Just how rare is a 1917 penny? In 1917, the United States Mint produced two versions of the iconic Lincoln wheat penny: one with a ‘plain’ design and another with a ‘D’ mint mark from the Denver mint. But how rare are these 1917 pennies today? If you’ve stumbled upon one, you may be wondering about its value.

If you’re short on time, here’s a quick answer to your question: While 1917 pennies are old, they aren’t necessarily valuable coins unless in pristine, uncirculated condition. But some rare varieties like the 1917 ‘D’ penny or those with interesting imperfections can fetch higher prices from collectors.

In this comprehensive guide, we’ll explore everything you need to know about 1917 Lincoln pennies: from mintage figures and current values to identifying rare varieties, grading condition, and determining authenticity.

Total Number of 1917 Pennies Produced

Plain and Denver Mint Pennies

The 1917 wheat pennies were produced at both the Philadelphia and Denver Mints. The Philadelphia Mint produced 196,429,785 plain pennies, while the Denver Mint had a much smaller output of only 55,120,000  pennies.

Comparing 1917 Production to Other Years

The 1917 penny production of over 251 million coins was fairly typical for the early 20th century. For example, the Philadelphia Mint produced 170,370,000 wheat pennies in 1911. And production numbers remained high in subsequent years like 134,294,860 pennies in 1916 and 140,581,000 pennies in 1918.

So while the 1917 penny stands out among collectors due to its key date status, its original mintage numbers were nothing extraordinary for the time period. The rarity of high-grade 1917 coins is better explained by the heavy circulation and wearing down of coins over the subsequent decades.

Mint State and Circulated 1917 Pennies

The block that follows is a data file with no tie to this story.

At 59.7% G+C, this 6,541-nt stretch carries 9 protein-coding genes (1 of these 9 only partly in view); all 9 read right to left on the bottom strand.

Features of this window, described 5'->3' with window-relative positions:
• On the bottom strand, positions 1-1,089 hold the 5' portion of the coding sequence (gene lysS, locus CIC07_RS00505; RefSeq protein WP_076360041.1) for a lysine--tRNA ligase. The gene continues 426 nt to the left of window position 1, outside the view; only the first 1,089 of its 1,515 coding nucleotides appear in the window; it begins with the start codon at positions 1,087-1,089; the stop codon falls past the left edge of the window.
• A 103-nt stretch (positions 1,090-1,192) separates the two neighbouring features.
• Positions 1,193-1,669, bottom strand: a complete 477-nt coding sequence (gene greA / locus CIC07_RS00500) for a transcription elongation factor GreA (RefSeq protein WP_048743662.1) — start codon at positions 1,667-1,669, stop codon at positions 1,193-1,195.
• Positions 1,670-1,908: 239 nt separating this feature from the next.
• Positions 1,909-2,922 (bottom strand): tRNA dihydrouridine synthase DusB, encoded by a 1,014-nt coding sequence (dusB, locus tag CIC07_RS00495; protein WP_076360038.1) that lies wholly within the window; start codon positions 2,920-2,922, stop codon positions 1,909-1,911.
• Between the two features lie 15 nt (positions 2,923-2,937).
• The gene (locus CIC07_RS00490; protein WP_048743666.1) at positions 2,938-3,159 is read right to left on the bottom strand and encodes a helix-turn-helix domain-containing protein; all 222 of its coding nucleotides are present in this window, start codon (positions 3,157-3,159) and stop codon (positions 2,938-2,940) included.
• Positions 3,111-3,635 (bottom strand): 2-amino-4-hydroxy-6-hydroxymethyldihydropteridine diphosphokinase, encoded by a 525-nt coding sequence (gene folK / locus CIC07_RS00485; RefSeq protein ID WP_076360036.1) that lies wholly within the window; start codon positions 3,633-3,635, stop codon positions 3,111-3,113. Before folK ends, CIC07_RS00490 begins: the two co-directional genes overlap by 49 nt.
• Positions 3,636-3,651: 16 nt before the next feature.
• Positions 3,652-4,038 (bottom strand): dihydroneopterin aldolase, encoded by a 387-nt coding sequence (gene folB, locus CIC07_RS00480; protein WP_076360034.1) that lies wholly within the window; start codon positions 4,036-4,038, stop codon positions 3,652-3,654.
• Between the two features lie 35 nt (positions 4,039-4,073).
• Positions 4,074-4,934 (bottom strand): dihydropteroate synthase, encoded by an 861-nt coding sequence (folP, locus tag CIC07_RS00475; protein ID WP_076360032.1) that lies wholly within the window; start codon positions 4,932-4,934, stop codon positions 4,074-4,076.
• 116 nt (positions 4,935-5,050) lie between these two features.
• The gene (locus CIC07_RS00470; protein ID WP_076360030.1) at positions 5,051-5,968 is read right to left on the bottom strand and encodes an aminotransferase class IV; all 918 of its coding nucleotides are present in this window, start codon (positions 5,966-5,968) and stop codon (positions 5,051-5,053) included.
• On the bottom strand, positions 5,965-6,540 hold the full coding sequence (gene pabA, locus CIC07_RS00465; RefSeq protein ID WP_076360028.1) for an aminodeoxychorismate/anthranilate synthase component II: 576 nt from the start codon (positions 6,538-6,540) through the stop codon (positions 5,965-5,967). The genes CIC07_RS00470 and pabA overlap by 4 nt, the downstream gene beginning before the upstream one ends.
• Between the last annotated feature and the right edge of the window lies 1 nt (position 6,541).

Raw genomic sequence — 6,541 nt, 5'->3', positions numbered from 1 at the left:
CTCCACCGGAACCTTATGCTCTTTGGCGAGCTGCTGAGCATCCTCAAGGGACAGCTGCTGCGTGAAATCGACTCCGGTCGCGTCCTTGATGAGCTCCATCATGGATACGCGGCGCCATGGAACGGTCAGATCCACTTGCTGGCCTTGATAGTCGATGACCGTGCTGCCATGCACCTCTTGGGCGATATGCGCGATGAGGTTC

Grading Condition

1917 pennies can be found in a wide range of conditions from well-worn circulated examples to pristine mint state coins. Professional coin graders use a numeric scale from 1 to 70 to grade and encapsulate the coins, with higher numbers indicating better condition.

Coins graded 60-70 are considered mint state, showing no signs of wear and damage. Key attributes graders look for are strong strike, no marks or hairlines, and vibrant original red luster on copper pennies. A 1917 penny-graded MS-65 RD (red) or better would be valuable.

Circulated 1917 cents exhibit wear and range from Good to AU (About Uncirculated). A grade of XF-40 denotes a lightly circulated example still retaining some original mint red color in protected areas. Most 1917 pennies found in circulation or collections grade VF, F, or G indicating heavy wear.

Values Based on Grade

High-grade 1917 Lincoln cents sell for significant premiums over common date coins. For example, an MS-65 RD example sold for $14,100 in a 2022 Heritage Auction. Another PCGS-graded MS-66 RD penny realized $18,213 in a 2021 Stack’s Bowers sale.

In lower mint state grades, 1917 cents trade for $2,000 to $7,000 in MS-63 and MS-64 holdered condition. Nice About Uncirculated 1917 pennies are valued at around $500-800 in the current market.

Grade Value Range
MS-65 RD $8,000 – $18,000
MS-63 RB $1,800 – $3,200
AU-58 $400 – $850
XF-45 $150 – $300

With over 200 million examples produced, 1917 Lincoln cents are plentiful in well-circulated condition. An average 1917 cent graded G-4 trades for just a small premium over face value around $1.25 to $1.50 retail.

Since 1917 marked the first year of production for the Lincoln Cent series, collectors have long prized these coins in the best state of preservation possible. As demand increases for early-date classic US coinage, values for 1917 pennies should continue appreciating into the future.

Key Date Status and Rarity

Why 1917 Pennies Are Not Rare

Despite the iconic date, most 1917 pennies are not considered rare by coin collectors and experts. That’s because over 200 million 1917 wheat pennies were produced in Philadelphia, San Francisco, and Denver that year to meet demand.

The 1917 editions were struck during World War I. With the war raging in Europe, more pennies were required for routine commerce as people hoarded gold and silver coins. According to the Coin Analyst, mints were ordered to focus efforts on lower denominations like pennies and nickels.

The ample 1917 supply means most of these pennies are worth around $1-2 in average condition not a huge premium over face value. However, there are some exceptions, especially for uncirculated pieces with no wear.

Exceptions Like the 1917-D Variety

Rarities do exist among 1917 pennies, namely the 1917-D variety minted in Denver. High-grade examples of the 1917-D are quite elusive. USA Coin Book notes that most show considerable wear. 1917 was still early on in the Lincoln wheat penny series before collectors understood the importance of preservation.